Airbus‘ NEO project (new engine option) has been quite successful, with both the A320 and A330 families being redesigned. However, with old planes being made into modern powerhouses, would the European giant ever consider re-engineering the A310, creating the A310neo?
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A look back
The A310 was the second aircraft type to ever be built by the aircraft manufacturer. After the successful launch of the A300, airlines asked if a shrunken 220-seater version could be made to help feed their international routes domestically across Europe. In 1983, the A310 took to the skies and became half as popular as the A300, with 255 orders during the production cycle.
The plane closely matched Boeing’s wildly popular 767 in many ways, which, after receiving ETOPS 120 (extended twin-engine operations) clearance, became the aircraft of choice for transatlantic crossings. While the A310 previously held the highest ETOPS 60 rating, it couldn’t compete on most long-haul routes that needed ETOPS 120.
Photo: kamilpetran | Shutterstock.
Learn more about ETOPS rules and the ratings here!
The A310 would go on to serve valiantly well into the modern decade, with most commercial flights only ending in 2019. However, the plane continues to serve passengers in some small markets, namely Iran and Afghanistan. Iran Air, Mahan Air, Ariana Afghan Airlines, and Iran Airtour all operate the type, primarily due to sanctions preventing the importation of newer planes from this century. They will likely stick around for a few more years but are rapidly aging.
With 255 orders, the A310 was by no means unsuccessful, with the new A330neo family garnering just over 320 orders. While it is fantastical, here’s what we think the A310neo could look like.
How would the A310neo shape up?
NEO, which stands for ‘New Engine Option,’ is about more than just attaching better and more fuel-efficient engines to popular Airbus aircraft (although that is the critical jump). Not only are most of the fleet redesigned for better fuel efficiency and passenger experience, but the projects have led to the development of whole new aircraft, like the A321XLR.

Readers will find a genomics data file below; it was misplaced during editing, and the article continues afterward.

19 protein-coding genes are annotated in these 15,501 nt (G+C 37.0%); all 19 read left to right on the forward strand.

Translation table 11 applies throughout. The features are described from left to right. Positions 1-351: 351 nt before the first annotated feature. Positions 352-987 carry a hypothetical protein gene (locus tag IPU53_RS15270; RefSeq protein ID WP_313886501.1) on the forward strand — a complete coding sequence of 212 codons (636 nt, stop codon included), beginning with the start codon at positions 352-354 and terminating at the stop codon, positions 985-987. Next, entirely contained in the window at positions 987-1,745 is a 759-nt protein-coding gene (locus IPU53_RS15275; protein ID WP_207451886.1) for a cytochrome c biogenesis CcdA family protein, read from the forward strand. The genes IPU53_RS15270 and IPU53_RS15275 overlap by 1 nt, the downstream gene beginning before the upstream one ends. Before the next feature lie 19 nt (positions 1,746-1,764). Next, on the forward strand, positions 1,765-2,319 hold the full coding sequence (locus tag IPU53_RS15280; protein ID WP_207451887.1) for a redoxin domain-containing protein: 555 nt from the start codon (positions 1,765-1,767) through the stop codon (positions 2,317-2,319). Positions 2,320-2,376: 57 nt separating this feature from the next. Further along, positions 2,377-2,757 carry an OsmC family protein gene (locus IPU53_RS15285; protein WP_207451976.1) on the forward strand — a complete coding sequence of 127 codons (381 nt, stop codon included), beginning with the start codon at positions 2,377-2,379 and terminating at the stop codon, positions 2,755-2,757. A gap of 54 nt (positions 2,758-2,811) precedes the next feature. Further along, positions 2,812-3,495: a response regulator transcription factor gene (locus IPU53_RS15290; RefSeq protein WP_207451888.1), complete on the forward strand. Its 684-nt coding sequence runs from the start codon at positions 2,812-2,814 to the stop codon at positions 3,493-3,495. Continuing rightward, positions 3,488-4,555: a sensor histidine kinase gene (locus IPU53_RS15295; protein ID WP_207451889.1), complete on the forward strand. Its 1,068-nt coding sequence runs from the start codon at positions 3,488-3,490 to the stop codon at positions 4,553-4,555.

An A310neo would fall above the popular Airbus A320neo range in terms of capacity but would slot in just below the A330 series. It would find a balance for airlines who want a larger aircraft, perhaps for long-haul journeys, but without committing to the larger A330.
- A320neo family – 140-206 passengers to a range of 6,500-7,400 km
- A310neo – 220-240 passengers to a range of 10,500kms (currently 9,500km)
- A330neo – 257-330 passengers to a range of 11,800km to 13,800km
Photo: Markus Mainka | Shutterstock
Of course, recreating the A310 production line won’t be easy. However, the use of new composite materials would help in reducing weight and increase efficiency as well. Considering the similarities with the A330, the successor aircraft, it would be possible with some significant resources. As we have seen with other aircraft, primary gains would come from new engines, added seats, and a redesigned cabin.
Which airlines would be interested in an A310neo?
Let us imagine Airbus read this article and thought, “Gee, what a good idea,” and built the A310. Who would they try to sell it to? Where would it be the most effective?
- While at first, it might seem airlines who want to upgrade from the A320ceo might be interested, it is unlikely that they would really like to pay for a difference of 40 more passengers and an ‘improvement’ on the range. They would likely look towards the A320neo (or one of its variants, such as the A321neo).
- Perhaps the airlines are awaiting the Boeing 797, dubbed the “middle of the market” aircraft. The A310neo would fit in the bottom end of the gap (225-270 passengers) and be beaten by a twin-aisled 797. However, this doesn’t account for the 787 and A330neo that can fill a similar market.
Photo: kamilpetran | Shutterstock
A cautionary tale would be the A330neo, which offers similar passenger capacity but with a much longer range. With the A321XLR now filling a similar market (around 200 passengers), it would be a tough sell to convince airlines. But the ability to serve long-haul routes with a high capacity would make it competitive with the 787, which has far outstripped Airbus’ A330.
Would Airbus ever do it?
Unfortunately, designing a new aircraft is expensive, even if they are based on an old paper design (yes, the original plans of the A310 are literally on paper and would cost a small fortune to convert to digital). Airbus is pushing forward with the A321XLR and A330-800neo to fill both ends of the gap and would consider an A310neo too niche.
What do you think? Would Airbus ever build the A310?